Protestors attending an Extinction Rebellion demonstration in Falmouth (Image: JON ROWLEY/EPA-EFE/REX/Shutterstock)
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Thousands of people marched through the streets of Cornwall on day two of the G7 summit to rail against several issues.
The demonstrations come as leaders of the world's richest nations gathered to discuss coronavirus and other key topics.
Members and supporters of Extinction Rebellion walked through the town of Falmouth playing drums, chanting and displaying artwork campaigning against the use of fossil fuels, during their second day of protests.
Separately, more than 1,000 people protested against the crisis in the Ethiopian region of Tigray while thousands also gathered to raise awareness of the coup d'etat by the military in Myanmar.
Several of the protest groups gathered in Church Street Car Park – around 500 metres from the media base of the G7 – where they held rallies and chanted passionately before parading past the centre.
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The Red Brigade activists attend an Extinction Rebellion demonstration outside the International Media Centre
Ethiopian protesters were heard shouting "(Prime Minister of Ethiopia) Abiy is a criminal", "G7 act now" and "Stop Abiy's war crimes" at their rally.
They held up banners and the flag of Tigray before setting off a smoke flare.
Athy Mruz, 41, was one of the organisers of the Ethiopian rally and is a member of campaign group Tigray Youth Network.
"The G7 has a meeting today and we are demanding they take action against our unelected prime minister who is committing genocide upon the Tigrayan people," she said.
"We no longer are OK with them simply condemning it, we want them to actually take action as we estimate over 150,000 people have been killed while over 15,000 women have been raped.
An Extinction Rebellion environmental activist lights a flare during a protest in the streets of Falmouth
(Image: AFP via Getty Images)
"There's starvation and displacement for millions of people. We can't wait any more.
"This is not a famine – this is not happening because Tigray is poor, it is man-made. It is being conducted, plotted and orchestrated by our unelected prime minister over the past seven months. This is a humanitarian issue, not a political issues."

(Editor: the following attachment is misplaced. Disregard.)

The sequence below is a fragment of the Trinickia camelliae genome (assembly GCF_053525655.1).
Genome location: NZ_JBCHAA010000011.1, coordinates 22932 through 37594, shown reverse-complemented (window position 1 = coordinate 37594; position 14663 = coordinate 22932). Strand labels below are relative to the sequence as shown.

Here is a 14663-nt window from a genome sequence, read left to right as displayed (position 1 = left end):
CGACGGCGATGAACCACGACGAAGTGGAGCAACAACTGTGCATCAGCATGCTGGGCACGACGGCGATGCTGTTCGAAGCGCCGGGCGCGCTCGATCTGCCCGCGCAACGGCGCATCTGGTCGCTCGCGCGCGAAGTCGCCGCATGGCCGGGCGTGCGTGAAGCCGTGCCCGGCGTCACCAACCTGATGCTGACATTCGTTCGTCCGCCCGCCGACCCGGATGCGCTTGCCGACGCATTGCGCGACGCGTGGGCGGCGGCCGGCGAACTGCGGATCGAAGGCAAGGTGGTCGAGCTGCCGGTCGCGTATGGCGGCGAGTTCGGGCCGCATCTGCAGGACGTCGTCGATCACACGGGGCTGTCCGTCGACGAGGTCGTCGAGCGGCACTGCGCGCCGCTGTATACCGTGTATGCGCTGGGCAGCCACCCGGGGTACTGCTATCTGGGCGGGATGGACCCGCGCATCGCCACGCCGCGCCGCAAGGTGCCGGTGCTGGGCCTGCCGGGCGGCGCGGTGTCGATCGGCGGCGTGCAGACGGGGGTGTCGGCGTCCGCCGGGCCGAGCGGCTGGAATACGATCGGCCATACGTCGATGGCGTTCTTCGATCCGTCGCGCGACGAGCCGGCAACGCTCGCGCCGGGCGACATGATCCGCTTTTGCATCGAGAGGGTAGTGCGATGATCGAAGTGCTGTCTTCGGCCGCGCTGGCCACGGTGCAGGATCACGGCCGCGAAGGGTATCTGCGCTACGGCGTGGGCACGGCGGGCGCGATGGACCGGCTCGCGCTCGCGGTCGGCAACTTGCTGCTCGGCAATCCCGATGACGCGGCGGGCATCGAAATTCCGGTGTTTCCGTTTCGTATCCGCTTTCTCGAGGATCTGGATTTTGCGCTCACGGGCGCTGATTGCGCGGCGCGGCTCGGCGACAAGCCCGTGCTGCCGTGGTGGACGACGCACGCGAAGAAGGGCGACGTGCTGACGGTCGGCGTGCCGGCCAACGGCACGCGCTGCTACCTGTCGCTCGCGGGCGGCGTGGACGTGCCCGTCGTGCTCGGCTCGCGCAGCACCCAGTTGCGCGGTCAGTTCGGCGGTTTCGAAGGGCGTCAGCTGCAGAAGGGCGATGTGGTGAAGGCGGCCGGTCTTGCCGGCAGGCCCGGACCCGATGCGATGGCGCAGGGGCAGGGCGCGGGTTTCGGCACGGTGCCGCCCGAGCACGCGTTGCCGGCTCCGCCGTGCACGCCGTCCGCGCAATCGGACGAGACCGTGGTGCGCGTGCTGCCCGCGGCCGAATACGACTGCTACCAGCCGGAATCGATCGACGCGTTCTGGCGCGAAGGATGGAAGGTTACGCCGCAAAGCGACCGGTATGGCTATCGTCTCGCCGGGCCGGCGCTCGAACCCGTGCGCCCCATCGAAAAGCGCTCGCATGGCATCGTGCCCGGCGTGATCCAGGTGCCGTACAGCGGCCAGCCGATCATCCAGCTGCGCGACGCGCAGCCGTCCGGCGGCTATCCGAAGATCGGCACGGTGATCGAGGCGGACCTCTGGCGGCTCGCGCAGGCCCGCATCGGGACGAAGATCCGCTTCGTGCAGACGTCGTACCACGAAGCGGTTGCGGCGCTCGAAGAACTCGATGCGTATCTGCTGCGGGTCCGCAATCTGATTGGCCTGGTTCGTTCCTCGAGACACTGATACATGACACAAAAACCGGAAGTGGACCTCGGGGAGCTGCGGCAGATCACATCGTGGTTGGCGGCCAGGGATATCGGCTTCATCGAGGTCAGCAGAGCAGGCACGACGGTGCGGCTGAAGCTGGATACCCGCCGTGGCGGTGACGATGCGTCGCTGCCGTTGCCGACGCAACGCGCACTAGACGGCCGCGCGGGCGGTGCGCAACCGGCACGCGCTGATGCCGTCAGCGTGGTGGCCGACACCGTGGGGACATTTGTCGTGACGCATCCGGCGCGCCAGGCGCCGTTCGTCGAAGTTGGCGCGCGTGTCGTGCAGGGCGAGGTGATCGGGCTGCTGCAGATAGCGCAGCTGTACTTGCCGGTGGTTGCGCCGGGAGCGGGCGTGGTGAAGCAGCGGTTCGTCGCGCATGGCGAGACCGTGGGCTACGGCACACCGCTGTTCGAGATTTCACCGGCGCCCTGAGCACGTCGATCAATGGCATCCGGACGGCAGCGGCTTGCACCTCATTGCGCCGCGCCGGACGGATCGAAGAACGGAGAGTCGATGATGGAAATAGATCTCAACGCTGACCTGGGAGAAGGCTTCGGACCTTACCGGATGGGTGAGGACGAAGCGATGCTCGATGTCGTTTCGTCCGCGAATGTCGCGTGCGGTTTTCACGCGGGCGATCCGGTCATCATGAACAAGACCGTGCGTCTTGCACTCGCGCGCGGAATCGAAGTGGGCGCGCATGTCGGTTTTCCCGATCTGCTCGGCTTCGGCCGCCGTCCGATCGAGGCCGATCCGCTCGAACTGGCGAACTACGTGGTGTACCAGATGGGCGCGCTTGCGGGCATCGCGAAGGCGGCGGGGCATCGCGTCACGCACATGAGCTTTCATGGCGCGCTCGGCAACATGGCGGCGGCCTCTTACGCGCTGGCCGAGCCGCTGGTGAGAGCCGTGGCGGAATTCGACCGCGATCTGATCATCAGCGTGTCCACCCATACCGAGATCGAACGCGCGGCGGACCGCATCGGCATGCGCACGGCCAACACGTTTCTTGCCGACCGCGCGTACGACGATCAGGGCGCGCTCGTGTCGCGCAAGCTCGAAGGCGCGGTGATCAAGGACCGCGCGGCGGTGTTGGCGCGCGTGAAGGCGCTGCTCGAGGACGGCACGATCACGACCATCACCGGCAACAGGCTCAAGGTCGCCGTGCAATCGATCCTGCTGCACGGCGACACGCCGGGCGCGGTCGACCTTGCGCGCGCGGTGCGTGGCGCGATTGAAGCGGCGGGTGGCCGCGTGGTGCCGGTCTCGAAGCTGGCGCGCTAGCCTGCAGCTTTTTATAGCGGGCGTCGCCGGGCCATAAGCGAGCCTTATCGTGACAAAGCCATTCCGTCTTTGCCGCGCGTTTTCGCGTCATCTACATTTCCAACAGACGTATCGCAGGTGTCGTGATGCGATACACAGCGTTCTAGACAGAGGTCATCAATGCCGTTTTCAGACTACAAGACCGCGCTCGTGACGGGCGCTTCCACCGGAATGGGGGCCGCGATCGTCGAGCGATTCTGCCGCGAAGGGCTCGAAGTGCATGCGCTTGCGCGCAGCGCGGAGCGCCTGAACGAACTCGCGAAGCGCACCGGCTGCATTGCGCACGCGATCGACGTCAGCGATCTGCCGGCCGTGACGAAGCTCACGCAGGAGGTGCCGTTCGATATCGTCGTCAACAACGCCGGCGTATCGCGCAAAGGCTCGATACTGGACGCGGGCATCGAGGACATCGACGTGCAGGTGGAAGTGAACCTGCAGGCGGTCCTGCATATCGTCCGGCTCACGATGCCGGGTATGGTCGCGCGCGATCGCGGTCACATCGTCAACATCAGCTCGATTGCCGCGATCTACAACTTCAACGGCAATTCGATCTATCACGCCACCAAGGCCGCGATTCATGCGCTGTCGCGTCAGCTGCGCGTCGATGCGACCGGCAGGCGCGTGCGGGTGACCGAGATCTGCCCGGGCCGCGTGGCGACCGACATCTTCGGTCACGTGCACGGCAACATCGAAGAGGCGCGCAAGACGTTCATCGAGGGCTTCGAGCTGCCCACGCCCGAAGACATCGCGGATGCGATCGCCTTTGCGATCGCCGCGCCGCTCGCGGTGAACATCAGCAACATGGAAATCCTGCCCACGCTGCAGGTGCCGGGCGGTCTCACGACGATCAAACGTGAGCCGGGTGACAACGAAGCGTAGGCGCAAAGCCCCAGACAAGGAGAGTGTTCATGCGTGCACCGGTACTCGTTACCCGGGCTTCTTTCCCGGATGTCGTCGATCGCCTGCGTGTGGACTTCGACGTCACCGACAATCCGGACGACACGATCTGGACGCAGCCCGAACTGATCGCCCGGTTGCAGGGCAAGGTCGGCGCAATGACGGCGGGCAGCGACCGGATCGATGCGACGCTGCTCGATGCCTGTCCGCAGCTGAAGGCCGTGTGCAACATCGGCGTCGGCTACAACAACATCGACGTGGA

She added people from all over the UK had turned up for the protest and they were "proud" and "amazed" by the support they have received.
Tensions have been in place between Ethiopian Prime Minister Abiy Ahmed and leaders of Tigray since November.
A United Nations-backed study released on Thursday said 353,000 people in the region were living in "severe crisis".
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The Ethiopian government disputes the finding and has said aid is getting through.
Meanwhile, the Myanmar demonstrators sang songs and held up banners and posters which read "End human rights abuses in Myanmar" and "G7 nations strike down the reign of terror in Myanmar".
Their protest is in response to Myanmar's army seizing control of the country on February 1 after Aung San Suu Kyi was re-elected as leader in November.
Members from the campaign group Global Justice Now also gathered in Falmouth to protest against the uneven vaccine distribution across the world.
Paddleboarders and surfers take part in a paddle out to raise awareness for climate action in the sea at Gyllyngvase beach, in Falmouth, Cornwall
(Image: JON ROWLEY/EPA-EFE/REX/Shutterstock)
They wore hazmat suits and posed with a 6ft high mock vaccine which contained names of the pharmaceutical companies which are developing the vaccines.
Nick Dearden, 46, director of Global Justice Now, said: "The G7 have the power to stop the blocking of the proposal from the developing countries to waive patents on vaccines and allow countries around the world to produce them.
"That would massively ramp up the capacity of vaccines and bring an end to this awful vaccine inequality we've seen over the last year.
"Our country will be able to vaccinate everyone by the end of the year but on current rates, low income countries will take 57 years to vaccinate their populations."
In response to the G7 leaders' promise this weekend to donate millions of vaccines to poorer nations, Mr Dearden said it was "nowhere near enough".
"Their donations would only vaccinate 10% of the unvaccinated population of the world," he added.